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Rainbow Six: Siege

Rainbow Six: Siege's destruction tech a "complex problem"

Ubisoft talk the logistics of breaching anywhere. Plus: balancing SP, MP and co-op, the game's progression system and much more.

We caught up with Rainbow Six: Siege AI team lead Jerome Lassere the day after the team had their big reveal as the conclusion to Ubisoft's E3 2014 press conference, to talk the reveal, the switch from Patriots to Siege, and what we can expect from the game as a whole.

"We weren't super satifisifed with the results." he explains on the project going dark as it shifted name and concept, until they started work on Siege in January last year. "We didn't feel it was up to par with what we wanted as a game company and what the players expected or deserved as players,. At one point we had to make the choice: is it going to work, or do we make the hard decision to start over fresh? To focus on next-gen consoles and and let's bring together the next Rainbow Six game. And this is how we got to the Siege gameplay."

He continued, elaborating on what made the series so distinct. "The process was; what is Rainbow Six? what defines that tactical first person genre? [We] decided to put together gameplay that encompasses the whole game of Rainbow Six, and we've been working on the destruction technology for a while, and we knew we had something good in our hands. So we combined all these to have gameplay that really defines and encapsulates what Rainbow Six is."

Obviously the destruction tech changes the way the game is played, but according to Lassere, its more of an expansion on a key part of the franchise's history.

"There's always been this notion of a breach in Rainbow Six. That has always been there, but generally limited to some walls, some doors. Now in Siege, with full procedural destruction, you can breach anywhere. You can breach a floor if you want to get to a room that's below you. You can breach walls, the barricades the defenders have put on. It allows the players to have very different games even on the same map. The defenders on their side, their role is completely opposite. they need to prevent destruction, so they're fortifying the area. They want to make a stronghold out of their location, and so they have tools to barricade windows, they can reinforce walls, traps, barbed wire... anything to prevent the progress of the attackers."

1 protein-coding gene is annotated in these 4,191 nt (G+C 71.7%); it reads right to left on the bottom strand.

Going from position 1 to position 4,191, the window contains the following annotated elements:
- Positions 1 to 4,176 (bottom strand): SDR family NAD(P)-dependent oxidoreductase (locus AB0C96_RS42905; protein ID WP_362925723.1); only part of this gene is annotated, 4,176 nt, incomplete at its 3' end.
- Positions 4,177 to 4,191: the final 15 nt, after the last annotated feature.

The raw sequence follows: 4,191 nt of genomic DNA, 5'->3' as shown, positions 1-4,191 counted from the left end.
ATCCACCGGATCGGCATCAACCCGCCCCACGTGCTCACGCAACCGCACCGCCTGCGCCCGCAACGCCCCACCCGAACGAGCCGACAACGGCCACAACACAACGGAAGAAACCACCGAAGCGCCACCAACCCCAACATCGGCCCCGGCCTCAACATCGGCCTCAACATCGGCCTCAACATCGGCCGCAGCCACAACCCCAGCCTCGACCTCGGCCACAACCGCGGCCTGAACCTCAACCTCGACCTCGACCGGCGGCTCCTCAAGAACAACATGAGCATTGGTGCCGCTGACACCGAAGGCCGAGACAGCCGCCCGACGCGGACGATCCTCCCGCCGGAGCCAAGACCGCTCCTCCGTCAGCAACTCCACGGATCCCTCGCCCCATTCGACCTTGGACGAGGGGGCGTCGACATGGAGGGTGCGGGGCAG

"It's an awesomely complex problem," he went on, when we raised the point that breaching anywhere must create a headache for the designers. "It's opened up so many doors, not only in gameplay, but in terms of complexity and production. First of all the technology is very high tech - it only runs on next-gen platforms - and this is why we made the full-on switch."

Turns out, the team have had to become carpenters and electricians to more accurately portray a part of the game world we normally don't get to see. "Contrary to all the other games that everybody has been doing in the past, if you model a house, there's no need to do inside the walls. Nobody's ever going to see them.

"Now with Siege, we have people that have to model the wires and the pipes and wooden beams inside the walls. Because if you shoot through a wall and there's a wooden beam, there's going to be splinters everywhere. But that needs to be there. So have a full-on house that has all the structural elements of a real house even if its a video game. In terms of production, it's very big. It changes a lot of the ways we work... in the end we're pretty knowledgeable about everything that goes into building a house."

While the multiplayer was focus of presentation and hands-on demo at this E3, Jerome did tease some of the wider aspects of the whole package, calling the single player "different and new", and that every mode will tie into the entire Siege experience.

"We definitely will be working on some single player and co-op aspects. With me being AI lead I have a vested interest of that aspect of the game. Yes, we are going to have a lot of that. Rainbow Six fans are going to be at ease, they're going to feel at home in the game we're going to show. It's still going to be different and new.

"One main focus we have in production is to have the whole game as a cohesive product. Some games we have the single player and the multiplayer as completely different games. But this is Rainbow Six Siege, and it has to feel whole. We're going to have ways for players to get into the game and feel whatever they're playing it has a different feel to it, that's the same game. they're going to have ways to get used to the game and play it, but we're not saying much now."

A question about what weapons and gadgets we should expect to see lead to him touching ever so lightly on the game's progression system. "We're going to have emphasis on different roles, its asymmetric gameplay, and because of that we have different ways of playing the game, if you're attacker, defender... there's going to be variety there. People expect some level of customisation, progression and all that. And there's definitely be some aspect of that, and the way we're going to be doing it is interesting, but we're not talking about it. We're keeping some good news for later as well."

Catch the full interview below.